Faith - When secularist traditions are lost in translation
The decision to ban citizens from wearing full-face veils in France and the country's commitment to secular values in its schools have proved controversial.
But an attempt to impose similar rules within an Islamic country has contributed to the leader of a French school leaving his post after accusations that he is anti-Muslim and fears that he could face prison.
Hafid Adnani, who was headteacher of the Lyce Bonaparte in Doha, the capital of Qatar, was content for the curriculum to include Arabic and Arab history, but he drew the line at religious instruction. He also forbade the wearing of religious veils and headscarves.
Although accounts of the build-up to his departure vary, the case illustrates the cultural tensions that can persist in international schools, despite determined efforts by Qatar and France to develop business, property, sporting and diplomatic ties.
There have also been reports of British private schools with Christian traditions having to accept that they cannot teach their religious beliefs when setting up franchises in foreign countries, including China.
The expat French community in Doha is said to be in shock at the departure of Mr Adnani, who was described by French news magazine Le Nouvel Observateur as "smiling, dynamic, steadfast and attentive".
The immediate trigger was a dispute with the school's administrative and financial director. Mr Adnani is reported to have dismissed her after questioning her educational qualifications; she accused him of wanting to remove her "because he doesn't like Muslims".
Among a number of incidents, Mr Adnani is said to have had an amicable disagreement with a brother of British-educated ruler Sheikh Tamim bin Khalifa al-Thani, who wished to know whether his daughters could attend school in hijabs once they reached adolescence.
Mr Adnani's supporters said that the emir's brother accepted the headteacher's explanation of why this was not possible and simply resolved to transfer the girls to another school when the time came.
An Egyptian dentist was less understanding and lodged a complaint when told that his daughter could not remain in class while wearing a headscarf. Taken before a Qatari judge, Mr Adnani was asked: "Are you a Muslim? Do you have anything against Muslims?"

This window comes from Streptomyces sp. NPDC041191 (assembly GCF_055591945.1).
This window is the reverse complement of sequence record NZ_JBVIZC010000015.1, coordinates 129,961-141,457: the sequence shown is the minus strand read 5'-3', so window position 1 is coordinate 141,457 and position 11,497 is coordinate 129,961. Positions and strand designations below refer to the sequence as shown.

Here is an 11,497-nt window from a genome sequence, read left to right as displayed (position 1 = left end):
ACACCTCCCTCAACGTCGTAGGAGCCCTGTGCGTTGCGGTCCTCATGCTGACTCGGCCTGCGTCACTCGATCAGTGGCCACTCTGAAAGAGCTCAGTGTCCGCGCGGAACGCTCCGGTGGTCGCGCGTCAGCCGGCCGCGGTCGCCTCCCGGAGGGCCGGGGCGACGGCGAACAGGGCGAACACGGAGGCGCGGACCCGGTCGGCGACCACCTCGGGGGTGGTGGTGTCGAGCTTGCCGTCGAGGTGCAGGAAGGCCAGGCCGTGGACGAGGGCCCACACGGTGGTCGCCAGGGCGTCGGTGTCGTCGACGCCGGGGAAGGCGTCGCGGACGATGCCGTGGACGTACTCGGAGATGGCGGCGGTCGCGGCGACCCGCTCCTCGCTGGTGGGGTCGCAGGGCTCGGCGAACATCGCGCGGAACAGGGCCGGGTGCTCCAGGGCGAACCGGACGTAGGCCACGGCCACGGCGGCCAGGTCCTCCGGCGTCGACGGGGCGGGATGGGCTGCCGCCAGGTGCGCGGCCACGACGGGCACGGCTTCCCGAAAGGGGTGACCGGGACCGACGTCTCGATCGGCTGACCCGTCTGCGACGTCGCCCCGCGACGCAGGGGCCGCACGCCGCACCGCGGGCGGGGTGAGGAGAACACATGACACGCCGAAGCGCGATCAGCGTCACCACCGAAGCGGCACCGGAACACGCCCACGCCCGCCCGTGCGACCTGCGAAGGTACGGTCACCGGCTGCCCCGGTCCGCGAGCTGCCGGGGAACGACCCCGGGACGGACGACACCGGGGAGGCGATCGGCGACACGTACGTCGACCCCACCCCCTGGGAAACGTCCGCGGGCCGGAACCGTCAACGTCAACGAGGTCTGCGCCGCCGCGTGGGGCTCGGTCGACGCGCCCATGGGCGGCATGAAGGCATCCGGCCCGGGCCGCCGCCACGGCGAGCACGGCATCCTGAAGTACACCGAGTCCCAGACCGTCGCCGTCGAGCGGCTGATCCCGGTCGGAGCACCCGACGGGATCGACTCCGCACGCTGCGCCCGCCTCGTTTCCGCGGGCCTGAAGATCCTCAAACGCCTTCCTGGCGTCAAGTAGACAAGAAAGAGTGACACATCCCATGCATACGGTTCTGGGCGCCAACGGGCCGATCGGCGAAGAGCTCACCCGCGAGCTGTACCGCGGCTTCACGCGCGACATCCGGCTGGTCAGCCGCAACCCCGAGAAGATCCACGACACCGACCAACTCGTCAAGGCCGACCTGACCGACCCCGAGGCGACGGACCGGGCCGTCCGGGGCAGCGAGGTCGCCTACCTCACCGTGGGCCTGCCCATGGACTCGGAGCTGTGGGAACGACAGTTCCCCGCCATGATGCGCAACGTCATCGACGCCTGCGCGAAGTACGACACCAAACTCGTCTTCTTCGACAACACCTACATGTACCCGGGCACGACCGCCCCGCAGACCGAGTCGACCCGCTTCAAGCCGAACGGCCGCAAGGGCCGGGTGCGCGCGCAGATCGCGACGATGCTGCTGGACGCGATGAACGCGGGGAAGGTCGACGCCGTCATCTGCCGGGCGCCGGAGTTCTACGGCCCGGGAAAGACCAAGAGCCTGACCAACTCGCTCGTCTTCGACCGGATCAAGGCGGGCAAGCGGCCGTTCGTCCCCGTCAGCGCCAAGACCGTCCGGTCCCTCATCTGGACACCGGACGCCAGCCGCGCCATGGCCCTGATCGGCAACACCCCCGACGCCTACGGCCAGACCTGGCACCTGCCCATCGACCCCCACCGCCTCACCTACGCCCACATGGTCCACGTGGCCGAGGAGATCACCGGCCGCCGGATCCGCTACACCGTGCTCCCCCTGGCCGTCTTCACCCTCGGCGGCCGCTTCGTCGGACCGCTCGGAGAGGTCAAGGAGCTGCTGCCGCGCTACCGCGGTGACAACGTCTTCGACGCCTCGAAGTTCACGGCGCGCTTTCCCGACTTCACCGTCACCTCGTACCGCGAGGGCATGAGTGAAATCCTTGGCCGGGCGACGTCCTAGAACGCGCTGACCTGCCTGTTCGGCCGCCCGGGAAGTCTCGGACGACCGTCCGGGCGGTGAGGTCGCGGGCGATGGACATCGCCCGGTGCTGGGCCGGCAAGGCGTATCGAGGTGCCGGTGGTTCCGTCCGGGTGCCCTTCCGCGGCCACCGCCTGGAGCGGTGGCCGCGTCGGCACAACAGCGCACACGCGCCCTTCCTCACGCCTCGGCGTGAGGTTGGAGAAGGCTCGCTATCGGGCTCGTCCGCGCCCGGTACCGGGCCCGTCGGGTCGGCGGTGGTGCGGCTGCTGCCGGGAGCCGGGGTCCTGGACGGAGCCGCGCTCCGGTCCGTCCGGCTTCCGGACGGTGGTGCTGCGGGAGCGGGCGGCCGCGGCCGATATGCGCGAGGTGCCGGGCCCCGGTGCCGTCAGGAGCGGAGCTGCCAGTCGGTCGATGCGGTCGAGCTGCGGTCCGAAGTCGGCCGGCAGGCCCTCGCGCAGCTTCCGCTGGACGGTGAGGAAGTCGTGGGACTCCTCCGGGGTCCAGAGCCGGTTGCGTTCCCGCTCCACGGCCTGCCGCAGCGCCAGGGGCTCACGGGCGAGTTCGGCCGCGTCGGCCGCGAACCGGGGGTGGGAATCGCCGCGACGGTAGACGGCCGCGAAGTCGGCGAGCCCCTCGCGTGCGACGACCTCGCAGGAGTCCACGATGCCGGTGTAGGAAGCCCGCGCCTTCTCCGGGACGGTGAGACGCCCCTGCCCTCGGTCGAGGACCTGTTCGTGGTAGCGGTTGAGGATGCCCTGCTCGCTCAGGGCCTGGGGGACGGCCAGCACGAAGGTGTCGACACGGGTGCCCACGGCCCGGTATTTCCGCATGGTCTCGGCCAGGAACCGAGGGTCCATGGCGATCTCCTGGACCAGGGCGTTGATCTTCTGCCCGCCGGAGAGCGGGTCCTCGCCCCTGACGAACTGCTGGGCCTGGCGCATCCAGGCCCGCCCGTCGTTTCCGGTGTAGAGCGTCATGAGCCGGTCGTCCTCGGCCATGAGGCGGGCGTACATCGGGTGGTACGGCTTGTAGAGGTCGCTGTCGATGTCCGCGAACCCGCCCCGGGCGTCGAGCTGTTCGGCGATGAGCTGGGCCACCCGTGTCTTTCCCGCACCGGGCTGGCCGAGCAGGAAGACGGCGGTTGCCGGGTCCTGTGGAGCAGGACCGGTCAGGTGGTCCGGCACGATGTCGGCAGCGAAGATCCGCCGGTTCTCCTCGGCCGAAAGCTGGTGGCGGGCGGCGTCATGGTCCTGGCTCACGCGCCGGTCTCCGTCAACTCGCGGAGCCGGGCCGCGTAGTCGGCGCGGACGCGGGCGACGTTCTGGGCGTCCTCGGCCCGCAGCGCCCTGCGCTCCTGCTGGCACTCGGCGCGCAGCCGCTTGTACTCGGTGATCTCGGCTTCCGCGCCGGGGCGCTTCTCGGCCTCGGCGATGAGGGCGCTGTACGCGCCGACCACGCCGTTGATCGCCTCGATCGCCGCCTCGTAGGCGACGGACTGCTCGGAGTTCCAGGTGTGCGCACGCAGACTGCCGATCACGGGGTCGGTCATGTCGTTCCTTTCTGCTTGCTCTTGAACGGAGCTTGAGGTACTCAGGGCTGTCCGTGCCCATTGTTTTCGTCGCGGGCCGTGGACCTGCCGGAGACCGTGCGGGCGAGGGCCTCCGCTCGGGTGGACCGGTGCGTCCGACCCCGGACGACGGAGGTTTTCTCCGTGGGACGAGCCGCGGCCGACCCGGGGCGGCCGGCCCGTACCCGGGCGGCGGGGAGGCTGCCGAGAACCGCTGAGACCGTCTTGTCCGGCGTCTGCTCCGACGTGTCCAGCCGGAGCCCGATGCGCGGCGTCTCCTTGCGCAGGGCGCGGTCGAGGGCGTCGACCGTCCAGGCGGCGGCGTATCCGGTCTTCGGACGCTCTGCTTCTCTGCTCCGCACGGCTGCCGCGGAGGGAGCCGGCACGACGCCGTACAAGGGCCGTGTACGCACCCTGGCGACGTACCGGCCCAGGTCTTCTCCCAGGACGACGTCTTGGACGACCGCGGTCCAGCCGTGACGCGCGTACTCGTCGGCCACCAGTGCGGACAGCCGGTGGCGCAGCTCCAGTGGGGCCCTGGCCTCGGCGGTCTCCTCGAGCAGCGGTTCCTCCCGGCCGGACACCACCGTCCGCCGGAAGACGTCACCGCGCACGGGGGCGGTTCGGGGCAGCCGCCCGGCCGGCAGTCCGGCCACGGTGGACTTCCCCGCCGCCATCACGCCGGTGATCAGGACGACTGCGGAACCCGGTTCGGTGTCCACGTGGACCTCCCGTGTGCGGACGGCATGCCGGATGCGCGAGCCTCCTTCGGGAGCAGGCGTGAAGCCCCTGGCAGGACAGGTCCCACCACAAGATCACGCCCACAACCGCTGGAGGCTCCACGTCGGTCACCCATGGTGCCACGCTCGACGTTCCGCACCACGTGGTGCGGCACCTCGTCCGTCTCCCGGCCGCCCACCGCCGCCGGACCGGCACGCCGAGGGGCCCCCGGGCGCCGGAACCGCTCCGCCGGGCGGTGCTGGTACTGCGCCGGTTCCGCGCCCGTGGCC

Mr Adnani has denied any such hostility, and responded to similar questioning in a court hearing at the end of August by saying that he represented the French state. He was briefly held in jail and was told that he was at risk of receiving a five-year sentence for attacking Islam.
Television network France 24 reported that Mr Adnani owed his freedom to an intervention by the French ambassador, who advised him to leave Qatar as soon as possible because his security could no longer be guaranteed.
Mr Adnani left on the eve of the new academic year, flying back to Paris in a "compromise" negotiated by diplomats. His wife, who taught at the same school, and their daughters followed a month later. He now has a new job as deputy headteacher of a school at Gif-sur-Yvette, in the south- western suburbs of Paris.
Mr Adnani told Le Nouvel Observateur that his situation was "Kafkaesque and sad", but that he could say no more because he had been warned by the French authorities to avoid public comment.
The official French government line is that Mr Adnani's departure had nothing to do with secularism.
A foreign ministry spokesman told TES: "The principal had a dispute with an official of the lyce. To avoid the matter escalating, and in his own interests, the Agency for French Teaching Abroad has offered him a new position."